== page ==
Sir John Davies Poems

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Sir John Davies
Sir John Davies (April 16, 1569 December 8, 1626) was an English poet and lawyer, who became attorney general in Ireland and formulated many of the legal principles that underpinned the British Empire. Davies was born in Wiltshire, to John and Mary Davies. He was educated at Winchester School for four years, a period in which he showed much interest in literature. He studied there until the age of sixteen and went to further his education at the Queen's College, Oxford, where he stayed for a mere eighteen months, with most historians questioning whether he received a degree. Davies spent some time at New Inn after his departure from the Queen's College, Oxford, and it was at this point that he decided to pursue a career in law. In 1588 he enrolled in the Middle Temple, where he did well academically, although suffering constant reprimands for his behavior. Following several suspensions, his behavior cost him his enrollment. In 1594 Davies' poetry brought him into contact with Queen Elizabeth. She wished him to continue his study of law at the Middle Temple and had him sworn in as a servant-in-ordinary. In the following year, his poem, Orchestra, was published in July, prior to his call to the bar from the Middle Temple. In February 1598 Davies was disbarred, after having entered the dining hall of the Inns in the company of two swordsmen and striking Richard Martin with a cudgel. The victim was a noted wit who had insulted him in public, and Davies immediately took a boat at the Temple steps and retired to Oxford, where he chose to write poetry. Another of his works, Nosce Teipsum, was published in 1599 and found favour with the queen and with Lord Mountjoy, later lord deputy of Ireland.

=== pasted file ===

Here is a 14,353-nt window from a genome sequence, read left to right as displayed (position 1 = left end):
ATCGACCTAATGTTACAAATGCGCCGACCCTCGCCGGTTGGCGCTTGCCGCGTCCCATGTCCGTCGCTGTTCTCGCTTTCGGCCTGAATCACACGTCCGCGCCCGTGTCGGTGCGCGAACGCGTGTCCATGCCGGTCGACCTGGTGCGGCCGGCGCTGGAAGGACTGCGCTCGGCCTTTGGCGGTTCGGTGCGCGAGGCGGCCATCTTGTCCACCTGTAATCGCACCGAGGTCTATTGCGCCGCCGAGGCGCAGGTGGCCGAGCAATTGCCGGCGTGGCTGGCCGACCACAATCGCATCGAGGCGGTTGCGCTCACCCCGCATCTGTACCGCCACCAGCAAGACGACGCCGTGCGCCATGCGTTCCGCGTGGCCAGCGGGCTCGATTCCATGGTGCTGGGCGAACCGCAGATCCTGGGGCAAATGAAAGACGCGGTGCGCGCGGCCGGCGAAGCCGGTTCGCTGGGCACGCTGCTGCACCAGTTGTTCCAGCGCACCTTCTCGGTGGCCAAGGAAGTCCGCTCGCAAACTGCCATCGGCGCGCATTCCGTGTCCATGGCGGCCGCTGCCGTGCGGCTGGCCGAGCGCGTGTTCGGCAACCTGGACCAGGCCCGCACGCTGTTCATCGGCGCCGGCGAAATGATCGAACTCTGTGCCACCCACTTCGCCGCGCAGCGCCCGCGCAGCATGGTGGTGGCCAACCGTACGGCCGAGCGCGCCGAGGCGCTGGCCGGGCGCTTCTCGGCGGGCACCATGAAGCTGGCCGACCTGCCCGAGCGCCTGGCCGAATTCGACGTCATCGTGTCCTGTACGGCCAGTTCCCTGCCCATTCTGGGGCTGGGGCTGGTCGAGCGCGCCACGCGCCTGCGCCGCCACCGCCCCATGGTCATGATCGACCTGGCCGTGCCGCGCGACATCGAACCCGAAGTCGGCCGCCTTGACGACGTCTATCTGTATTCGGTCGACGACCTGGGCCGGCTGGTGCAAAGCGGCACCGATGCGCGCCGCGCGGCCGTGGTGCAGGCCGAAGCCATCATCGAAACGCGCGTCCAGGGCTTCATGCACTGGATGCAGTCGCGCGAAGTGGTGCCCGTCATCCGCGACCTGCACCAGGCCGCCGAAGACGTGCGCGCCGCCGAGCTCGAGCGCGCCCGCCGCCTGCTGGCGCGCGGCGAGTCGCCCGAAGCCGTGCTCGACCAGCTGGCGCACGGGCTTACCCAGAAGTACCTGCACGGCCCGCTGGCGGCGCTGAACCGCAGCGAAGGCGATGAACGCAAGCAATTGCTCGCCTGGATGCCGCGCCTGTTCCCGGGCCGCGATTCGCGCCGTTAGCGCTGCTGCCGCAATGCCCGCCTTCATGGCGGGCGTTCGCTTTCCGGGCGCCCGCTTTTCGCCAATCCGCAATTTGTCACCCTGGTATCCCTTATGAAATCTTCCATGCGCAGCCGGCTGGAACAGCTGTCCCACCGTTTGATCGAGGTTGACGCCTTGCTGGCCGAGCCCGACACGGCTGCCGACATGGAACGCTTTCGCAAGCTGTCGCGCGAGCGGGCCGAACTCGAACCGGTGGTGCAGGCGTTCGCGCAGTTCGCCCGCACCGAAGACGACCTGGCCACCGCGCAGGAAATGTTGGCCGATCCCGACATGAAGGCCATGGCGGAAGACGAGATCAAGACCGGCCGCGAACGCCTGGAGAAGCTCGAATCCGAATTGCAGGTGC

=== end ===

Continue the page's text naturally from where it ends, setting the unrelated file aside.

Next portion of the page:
of human knowledge
I know my body's of so frail a kind,
As force without, fevers within can kill;
I know t... [read poem]
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